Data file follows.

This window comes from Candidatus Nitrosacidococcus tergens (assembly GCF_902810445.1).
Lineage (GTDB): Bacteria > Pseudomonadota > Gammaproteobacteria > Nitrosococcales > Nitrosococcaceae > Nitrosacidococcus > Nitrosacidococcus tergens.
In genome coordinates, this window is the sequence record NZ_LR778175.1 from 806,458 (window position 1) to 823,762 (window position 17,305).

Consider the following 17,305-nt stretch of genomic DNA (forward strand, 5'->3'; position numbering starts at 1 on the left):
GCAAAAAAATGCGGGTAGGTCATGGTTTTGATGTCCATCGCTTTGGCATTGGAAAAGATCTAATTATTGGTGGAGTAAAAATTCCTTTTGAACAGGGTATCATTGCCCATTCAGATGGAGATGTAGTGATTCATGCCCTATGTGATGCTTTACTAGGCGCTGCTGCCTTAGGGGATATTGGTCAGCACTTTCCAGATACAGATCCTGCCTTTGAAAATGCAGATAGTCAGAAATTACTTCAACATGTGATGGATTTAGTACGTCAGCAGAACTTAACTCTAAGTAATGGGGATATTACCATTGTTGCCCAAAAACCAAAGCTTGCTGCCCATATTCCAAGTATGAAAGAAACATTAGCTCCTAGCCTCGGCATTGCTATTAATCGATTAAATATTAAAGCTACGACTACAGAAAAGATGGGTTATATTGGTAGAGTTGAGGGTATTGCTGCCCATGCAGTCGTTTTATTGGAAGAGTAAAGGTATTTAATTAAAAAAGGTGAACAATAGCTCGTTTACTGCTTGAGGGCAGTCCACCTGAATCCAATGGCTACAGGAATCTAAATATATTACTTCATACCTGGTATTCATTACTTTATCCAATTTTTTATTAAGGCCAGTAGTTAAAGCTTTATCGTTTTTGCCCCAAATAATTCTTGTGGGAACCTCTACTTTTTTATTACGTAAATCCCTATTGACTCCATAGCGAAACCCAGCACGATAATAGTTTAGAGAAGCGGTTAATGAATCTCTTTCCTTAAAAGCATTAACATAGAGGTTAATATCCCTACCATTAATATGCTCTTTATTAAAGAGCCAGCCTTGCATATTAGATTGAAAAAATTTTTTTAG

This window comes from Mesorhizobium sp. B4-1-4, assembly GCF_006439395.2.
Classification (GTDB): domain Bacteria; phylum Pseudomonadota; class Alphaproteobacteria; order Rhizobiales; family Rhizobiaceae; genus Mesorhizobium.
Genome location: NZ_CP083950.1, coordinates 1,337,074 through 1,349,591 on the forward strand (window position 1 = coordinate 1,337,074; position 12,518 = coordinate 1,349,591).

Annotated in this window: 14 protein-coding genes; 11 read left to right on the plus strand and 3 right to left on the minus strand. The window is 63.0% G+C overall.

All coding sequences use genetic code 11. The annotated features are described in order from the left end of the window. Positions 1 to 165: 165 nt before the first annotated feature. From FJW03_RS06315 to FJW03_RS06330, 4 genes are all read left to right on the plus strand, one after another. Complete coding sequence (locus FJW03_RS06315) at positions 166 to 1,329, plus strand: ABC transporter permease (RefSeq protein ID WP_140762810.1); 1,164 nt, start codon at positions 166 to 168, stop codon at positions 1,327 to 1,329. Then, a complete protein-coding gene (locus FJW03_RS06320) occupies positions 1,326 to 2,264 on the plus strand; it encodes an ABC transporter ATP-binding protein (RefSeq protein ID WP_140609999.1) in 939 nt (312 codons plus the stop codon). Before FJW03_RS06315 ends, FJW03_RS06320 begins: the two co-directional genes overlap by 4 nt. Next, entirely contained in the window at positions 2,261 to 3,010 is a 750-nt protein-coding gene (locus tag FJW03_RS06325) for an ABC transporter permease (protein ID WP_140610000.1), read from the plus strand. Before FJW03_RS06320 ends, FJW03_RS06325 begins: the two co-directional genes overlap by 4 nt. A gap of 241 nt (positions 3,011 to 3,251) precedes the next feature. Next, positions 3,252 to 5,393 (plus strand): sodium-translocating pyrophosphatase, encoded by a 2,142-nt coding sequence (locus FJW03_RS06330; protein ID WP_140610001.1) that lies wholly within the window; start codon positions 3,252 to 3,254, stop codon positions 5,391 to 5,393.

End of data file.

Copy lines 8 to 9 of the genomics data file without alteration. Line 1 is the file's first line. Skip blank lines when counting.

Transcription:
Genome location: NZ_CP083950.1, coordinates 1,337,074 through 1,349,591 on the forward strand (window position 1 = coordinate 1,337,074; position 12,518 = coordinate 1,349,591).

Annotated in this window: 14 protein-coding genes; 11 read left to right on the plus strand and 3 right to left on the minus strand. The window is 63.0% G+C overall.